Stud Horse Point, Water in The Wave & The North Rim of the Grand Canyon
Labor Day Weekend | Friday – Monday, August 31 – September 3, 2012
The phrase ‘once in a blue moon’ has long been used to describe rare or absurd happenings, which is definitely how I would classify this extended weekend trip. As an added bonus, this weekend was also host to a Blue Moon on Friday night, which won’t happen again until 2015. A few months ago I scored another set of permits to Coyote Buttes North, and after asking Amanda if she wanted to go again (she declined since she knew she would probably be working that weekend), I asked Jared if he would like to come along for the weekend. He was up for the adventure, so we planned the weekend around our trip to The Wave.
I only worked a half day on Friday so that we could leave a bit early and make it down to the area in time to catch the sunset. Jared drove down from the Salt Lake area to meet me at my house so he could load his gear into my Jeep and drive down with me. Once the Jeep was packed, we hit the pavement and started driving south. Very quickly into the drive I noticed my Jeep was feeling pretty bouncy whenever we hit a bump. It turns out one of my rear shocks was bad and causing this little issue. A bad shock is far from a reason to cancel a trip, but I did have to drive a little bit slower on the highways than I would have liked…just to be on the safe side.
As we reached Page after our long drive, a storm was approaching the area over the Vermilion Cliffs and creating some scenic conditions. We found a place to pull of the road and take a few photos. There were crepuscular rays filtering down through the clouds over the Vermilion Cliffs.
Rain was falling in the distance and lit up by sunlight.
We grabbed a very quick dinner in Page and tried to continue to our destination on Stud House Point for the sunset, but along the way we started seeing a lot of interesting light and lightning from the approaching storm, so we made a detour to the Wahweap Overlook so we could take a few photos.
Light striking the bands of cliffs in Lake Powell.
My only decent photo of lightning all weekend.
After trying to get some decent lightning photos from the Wahweap Overlook we decided to try and make it to Stud Horse Point in time for sunset. It was close, but we did make it there in time. As we arrived it started to rain, but I put on my rain jacket and still tried to take some photos, even with the lightning and thunder nearby.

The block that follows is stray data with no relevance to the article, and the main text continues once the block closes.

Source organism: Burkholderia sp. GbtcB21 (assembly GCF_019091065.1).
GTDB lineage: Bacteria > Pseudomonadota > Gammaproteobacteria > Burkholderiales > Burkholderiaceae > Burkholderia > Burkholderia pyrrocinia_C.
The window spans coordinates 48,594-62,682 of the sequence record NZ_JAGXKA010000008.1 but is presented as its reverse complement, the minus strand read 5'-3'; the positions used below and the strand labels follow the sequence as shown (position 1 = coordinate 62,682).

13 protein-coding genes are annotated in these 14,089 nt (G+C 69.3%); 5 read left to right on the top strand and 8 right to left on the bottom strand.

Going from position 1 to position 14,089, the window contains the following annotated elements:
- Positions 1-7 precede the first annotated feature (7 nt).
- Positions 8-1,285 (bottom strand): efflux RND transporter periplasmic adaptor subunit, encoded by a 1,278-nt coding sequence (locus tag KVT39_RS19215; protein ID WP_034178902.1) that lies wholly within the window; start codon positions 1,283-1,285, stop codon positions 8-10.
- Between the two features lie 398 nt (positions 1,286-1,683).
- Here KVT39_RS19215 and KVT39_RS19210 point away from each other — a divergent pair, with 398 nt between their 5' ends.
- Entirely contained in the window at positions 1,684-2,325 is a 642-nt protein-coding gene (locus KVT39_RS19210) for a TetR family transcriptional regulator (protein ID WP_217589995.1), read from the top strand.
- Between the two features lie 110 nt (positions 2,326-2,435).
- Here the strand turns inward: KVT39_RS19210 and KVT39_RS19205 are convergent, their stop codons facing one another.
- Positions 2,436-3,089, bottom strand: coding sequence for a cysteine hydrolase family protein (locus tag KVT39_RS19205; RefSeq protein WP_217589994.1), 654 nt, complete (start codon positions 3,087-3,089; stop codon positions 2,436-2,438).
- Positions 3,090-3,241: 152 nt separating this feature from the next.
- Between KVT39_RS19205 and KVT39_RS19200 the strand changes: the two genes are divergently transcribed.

There were just too many clouds in the sky that blocked the sunset, but there was a very short window of time when a little light got through.
When the sun was down we sat in the Jeep and waited for the rain to stop so that we could setup camp. I’d guess we waited between 30-60 minutes before that happened. When the rain was done and camp was setup we waited for the clouds to clear so we could try to get some photos of the hoodoos under the light of the Blue Moon. It didn’t take long before we were both taking photos of these interesting formations under the moonlight.
We stayed up until about midnight taking photos under the moonlight before finally going to bed. Even with our late night, we were up the next morning in time to catch the sunrise. There were no clouds in the sky above to help add color to the scene, but there was a little golden light striking the formations.
When the sun was up, we had a quick breakfast, packed up camp, and then made our way to House Rock Valley Road so that we could get to the Wire Pass Trailhead. Apparently, this area received quite a bit more rain than we did on Stud Horse Point the previous night because many of the small wash crossings had cut into the road a little in places. We ran into our first issue when we reached the Buckskin Wash crossing and found that it was completely washed out. The cutbanks were about 2 feet tall, which would normally cause no problems for my Jeep to get through, but as I walked across the wash I sunk in some of the quickest quicksand I have ever come across. With nothing to winch to nearby, there was no way I was trying to get across here in my Jeep!